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-   -   This scares the crap out of me. (http://forums.macnn.com/95/political-war-lounge/497834/this-scares-the-crap-out-me/)

 
Snow-i Feb 5, 2013 07:24 PM
This scares the crap out of me.
White House, Justice officials defend drone program after release of memo | Fox News

This scares the crap out of me.

American citizens targeted for killing without trial, and based on classified criteria?

"As first reported Monday night by NBC News, the memo says it is legal for the government to kill U.S. citizens abroad if it believes they are senior Al Qaeda leaders continually engaged in operations aimed at killing Americans -- even if there is no intelligence pointing to an active plot against America."

What makes you "senior Al Qaeda" and where is any sort of oversight on who gets killed? Could this precedent not be used extremely nefariously?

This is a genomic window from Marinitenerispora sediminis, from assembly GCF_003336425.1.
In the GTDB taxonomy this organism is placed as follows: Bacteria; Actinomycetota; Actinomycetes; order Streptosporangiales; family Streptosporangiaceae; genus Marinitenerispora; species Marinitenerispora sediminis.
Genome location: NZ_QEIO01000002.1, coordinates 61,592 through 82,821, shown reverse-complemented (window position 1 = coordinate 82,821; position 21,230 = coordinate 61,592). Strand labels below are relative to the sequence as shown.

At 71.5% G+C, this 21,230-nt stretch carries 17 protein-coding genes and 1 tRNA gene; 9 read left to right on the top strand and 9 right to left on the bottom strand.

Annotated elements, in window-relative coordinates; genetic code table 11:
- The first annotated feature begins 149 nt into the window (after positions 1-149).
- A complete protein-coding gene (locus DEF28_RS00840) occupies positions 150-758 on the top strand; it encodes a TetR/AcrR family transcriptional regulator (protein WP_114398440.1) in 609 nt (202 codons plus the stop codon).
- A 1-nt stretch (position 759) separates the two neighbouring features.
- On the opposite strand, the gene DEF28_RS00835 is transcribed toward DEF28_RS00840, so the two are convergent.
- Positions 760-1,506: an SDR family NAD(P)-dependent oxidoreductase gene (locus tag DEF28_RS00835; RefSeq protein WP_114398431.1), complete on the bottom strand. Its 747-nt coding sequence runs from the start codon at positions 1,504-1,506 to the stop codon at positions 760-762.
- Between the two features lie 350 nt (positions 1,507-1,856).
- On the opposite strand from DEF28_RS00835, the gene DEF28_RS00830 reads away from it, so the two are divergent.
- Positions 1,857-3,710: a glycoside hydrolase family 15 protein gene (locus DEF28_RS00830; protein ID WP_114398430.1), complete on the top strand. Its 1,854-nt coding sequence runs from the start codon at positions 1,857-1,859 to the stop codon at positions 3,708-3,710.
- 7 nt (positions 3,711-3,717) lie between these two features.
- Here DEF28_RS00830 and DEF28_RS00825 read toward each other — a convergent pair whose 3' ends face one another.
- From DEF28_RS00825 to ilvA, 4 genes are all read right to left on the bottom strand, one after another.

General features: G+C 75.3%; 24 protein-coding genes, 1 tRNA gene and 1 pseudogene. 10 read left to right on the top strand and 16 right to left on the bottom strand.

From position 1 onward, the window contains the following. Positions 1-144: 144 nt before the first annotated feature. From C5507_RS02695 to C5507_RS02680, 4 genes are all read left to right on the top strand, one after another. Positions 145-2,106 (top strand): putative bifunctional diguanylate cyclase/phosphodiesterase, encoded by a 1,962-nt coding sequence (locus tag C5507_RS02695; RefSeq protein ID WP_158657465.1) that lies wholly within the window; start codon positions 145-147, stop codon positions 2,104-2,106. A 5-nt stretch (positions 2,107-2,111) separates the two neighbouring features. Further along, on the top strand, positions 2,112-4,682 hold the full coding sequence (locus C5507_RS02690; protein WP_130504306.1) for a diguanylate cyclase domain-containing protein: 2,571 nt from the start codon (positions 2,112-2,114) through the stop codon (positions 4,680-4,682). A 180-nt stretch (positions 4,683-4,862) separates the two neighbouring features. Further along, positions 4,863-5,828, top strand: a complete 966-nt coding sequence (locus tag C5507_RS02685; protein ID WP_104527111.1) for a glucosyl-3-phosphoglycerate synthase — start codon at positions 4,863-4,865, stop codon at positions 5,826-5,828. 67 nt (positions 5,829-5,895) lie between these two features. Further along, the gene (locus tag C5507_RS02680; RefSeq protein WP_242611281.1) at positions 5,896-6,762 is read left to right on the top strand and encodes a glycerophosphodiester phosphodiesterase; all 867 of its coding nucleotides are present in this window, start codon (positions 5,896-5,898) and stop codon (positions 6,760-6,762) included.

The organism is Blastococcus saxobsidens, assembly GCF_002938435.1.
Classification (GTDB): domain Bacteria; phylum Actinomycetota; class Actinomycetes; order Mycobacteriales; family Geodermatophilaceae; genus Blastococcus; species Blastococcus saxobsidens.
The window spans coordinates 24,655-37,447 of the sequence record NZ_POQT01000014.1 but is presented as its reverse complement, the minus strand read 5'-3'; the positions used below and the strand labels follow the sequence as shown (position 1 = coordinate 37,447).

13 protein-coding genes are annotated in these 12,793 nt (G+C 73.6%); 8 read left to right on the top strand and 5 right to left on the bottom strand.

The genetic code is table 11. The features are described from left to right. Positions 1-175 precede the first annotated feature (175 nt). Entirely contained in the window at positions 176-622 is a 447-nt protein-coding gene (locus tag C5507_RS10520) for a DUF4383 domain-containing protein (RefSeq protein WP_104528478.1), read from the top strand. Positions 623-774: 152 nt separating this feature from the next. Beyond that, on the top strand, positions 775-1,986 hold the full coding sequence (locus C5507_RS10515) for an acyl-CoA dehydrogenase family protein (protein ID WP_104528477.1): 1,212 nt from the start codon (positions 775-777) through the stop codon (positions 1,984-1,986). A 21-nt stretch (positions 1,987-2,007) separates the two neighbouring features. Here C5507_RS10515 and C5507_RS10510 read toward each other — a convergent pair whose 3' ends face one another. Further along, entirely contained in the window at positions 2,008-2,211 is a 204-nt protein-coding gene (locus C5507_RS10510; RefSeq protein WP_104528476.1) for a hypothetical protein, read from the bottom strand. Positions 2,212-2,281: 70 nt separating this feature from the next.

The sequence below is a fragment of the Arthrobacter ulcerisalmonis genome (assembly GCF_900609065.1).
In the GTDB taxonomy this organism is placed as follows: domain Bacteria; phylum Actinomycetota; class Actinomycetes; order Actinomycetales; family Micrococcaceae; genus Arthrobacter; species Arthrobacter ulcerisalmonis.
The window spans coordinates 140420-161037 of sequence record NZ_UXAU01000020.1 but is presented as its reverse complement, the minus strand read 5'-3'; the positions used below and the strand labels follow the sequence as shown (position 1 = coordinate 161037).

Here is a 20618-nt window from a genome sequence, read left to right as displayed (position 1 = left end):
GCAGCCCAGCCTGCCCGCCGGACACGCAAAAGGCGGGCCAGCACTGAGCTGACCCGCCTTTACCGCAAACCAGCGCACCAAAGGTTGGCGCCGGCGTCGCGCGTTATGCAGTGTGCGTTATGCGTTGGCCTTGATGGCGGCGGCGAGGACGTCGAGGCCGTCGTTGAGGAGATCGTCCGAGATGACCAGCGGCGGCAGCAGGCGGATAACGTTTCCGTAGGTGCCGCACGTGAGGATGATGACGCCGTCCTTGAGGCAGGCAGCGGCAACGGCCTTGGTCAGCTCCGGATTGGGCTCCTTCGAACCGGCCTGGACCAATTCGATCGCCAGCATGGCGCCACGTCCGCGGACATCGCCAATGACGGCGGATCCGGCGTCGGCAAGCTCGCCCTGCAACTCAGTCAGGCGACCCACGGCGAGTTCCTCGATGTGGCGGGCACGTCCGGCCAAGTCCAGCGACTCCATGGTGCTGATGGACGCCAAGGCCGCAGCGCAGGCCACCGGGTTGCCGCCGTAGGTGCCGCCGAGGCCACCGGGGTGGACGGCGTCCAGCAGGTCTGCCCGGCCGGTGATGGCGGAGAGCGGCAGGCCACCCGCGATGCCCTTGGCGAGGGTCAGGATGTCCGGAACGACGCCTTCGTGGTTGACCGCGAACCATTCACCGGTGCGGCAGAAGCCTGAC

Effectively executed with no trial? Even in absentia? This is extremely alarming and, if found constitutional, could be used as a basis for state-sponsored executions with no due process.

I'd feel more comfortable about this if before this type of activity could take place, a jury trial is held to remove citizenship and/or authorize military action.

This is why we need the 2nd amendment.
 
subego Feb 5, 2013 07:41 PM
Can't say I'm even the slightest bit surprised.

Excuse me while I go vomit.
 
Snow-i Feb 5, 2013 07:45 PM
I understand the need for these types of things in the interest of national security, but there has to be some sort of due process and/or check and balance else its just a matter of time before this power is used nefariously.
 
subego Feb 5, 2013 08:12 PM
I agree, but I'm not so sure Obama can call up Boehner and say "I need one of those 'assassination court' thingies... you with me?"
 
ebuddy Feb 5, 2013 09:44 PM